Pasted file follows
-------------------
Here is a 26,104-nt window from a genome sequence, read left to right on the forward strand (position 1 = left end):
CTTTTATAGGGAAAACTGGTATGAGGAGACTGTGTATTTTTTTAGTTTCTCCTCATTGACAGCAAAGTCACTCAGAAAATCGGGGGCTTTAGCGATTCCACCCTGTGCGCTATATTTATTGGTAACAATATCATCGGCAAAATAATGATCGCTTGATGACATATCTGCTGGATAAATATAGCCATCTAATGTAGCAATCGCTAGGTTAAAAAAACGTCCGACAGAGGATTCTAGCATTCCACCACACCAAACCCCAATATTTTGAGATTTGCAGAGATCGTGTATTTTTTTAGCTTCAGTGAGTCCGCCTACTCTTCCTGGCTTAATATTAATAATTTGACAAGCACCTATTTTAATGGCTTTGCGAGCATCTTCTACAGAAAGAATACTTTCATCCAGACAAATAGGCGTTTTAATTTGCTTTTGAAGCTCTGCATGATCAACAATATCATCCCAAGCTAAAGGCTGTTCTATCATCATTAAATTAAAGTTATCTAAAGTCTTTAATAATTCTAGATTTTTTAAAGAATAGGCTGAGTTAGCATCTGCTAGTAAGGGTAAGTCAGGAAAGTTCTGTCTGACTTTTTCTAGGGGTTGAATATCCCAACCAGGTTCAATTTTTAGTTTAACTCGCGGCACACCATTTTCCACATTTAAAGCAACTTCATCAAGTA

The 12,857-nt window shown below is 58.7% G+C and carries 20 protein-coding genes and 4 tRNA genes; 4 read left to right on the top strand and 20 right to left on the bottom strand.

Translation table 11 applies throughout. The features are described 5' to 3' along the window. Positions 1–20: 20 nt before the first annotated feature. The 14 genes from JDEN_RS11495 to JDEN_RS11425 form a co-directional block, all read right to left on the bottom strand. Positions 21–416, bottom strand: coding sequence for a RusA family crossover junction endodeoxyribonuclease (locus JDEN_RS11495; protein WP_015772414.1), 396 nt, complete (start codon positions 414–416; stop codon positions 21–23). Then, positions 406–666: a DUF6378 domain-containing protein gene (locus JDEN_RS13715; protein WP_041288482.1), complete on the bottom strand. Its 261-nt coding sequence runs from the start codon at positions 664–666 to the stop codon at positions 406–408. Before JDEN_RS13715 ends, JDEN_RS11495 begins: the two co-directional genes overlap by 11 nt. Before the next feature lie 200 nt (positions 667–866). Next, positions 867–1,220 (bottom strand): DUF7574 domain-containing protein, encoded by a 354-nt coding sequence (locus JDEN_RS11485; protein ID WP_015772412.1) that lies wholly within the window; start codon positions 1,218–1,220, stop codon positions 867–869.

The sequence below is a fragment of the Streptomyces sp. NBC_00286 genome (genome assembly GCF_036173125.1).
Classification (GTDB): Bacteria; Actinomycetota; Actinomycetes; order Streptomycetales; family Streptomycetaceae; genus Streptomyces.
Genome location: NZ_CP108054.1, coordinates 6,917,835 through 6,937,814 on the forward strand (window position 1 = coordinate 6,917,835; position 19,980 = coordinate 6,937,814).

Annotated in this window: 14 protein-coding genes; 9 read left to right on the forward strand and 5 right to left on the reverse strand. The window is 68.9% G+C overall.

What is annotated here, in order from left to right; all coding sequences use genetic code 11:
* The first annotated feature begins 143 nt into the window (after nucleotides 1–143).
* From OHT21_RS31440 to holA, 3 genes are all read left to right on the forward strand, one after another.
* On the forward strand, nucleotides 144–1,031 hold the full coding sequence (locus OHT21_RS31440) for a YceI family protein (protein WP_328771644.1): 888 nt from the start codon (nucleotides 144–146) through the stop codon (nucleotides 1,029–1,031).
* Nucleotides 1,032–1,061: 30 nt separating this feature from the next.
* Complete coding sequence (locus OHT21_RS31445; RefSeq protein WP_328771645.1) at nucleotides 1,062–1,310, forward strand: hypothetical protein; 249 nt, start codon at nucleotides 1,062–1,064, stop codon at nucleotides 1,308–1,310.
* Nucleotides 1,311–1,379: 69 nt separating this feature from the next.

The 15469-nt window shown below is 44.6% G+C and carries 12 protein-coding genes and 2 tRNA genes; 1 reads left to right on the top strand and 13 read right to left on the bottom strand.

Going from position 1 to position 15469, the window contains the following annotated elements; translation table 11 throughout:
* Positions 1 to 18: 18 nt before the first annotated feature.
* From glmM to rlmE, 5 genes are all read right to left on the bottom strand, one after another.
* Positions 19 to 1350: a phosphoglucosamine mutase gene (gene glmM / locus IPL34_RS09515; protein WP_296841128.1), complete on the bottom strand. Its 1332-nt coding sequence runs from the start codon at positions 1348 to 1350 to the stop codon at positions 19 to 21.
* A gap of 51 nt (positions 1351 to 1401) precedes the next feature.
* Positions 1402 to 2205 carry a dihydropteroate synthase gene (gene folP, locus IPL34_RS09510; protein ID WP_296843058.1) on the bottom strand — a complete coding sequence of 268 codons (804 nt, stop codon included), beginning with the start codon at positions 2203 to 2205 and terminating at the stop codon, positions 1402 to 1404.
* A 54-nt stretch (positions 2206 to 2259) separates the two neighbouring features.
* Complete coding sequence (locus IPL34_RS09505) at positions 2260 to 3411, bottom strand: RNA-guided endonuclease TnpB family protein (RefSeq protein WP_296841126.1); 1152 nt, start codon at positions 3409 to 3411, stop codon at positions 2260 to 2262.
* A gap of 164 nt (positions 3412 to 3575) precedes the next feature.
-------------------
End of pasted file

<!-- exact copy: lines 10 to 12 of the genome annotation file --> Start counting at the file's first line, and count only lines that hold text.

* The first annotated feature begins 143 nt into the window (after nucleotides 1–143).
* From OHT21_RS31440 to holA, 3 genes are all read left to right on the forward strand, one after another.
* On the forward strand, nucleotides 144–1,031 hold the full coding sequence (locus OHT21_RS31440) for a YceI family protein (protein WP_328771644.1): 888 nt from the start codon (nucleotides 144–146) through the stop codon (nucleotides 1,029–1,031).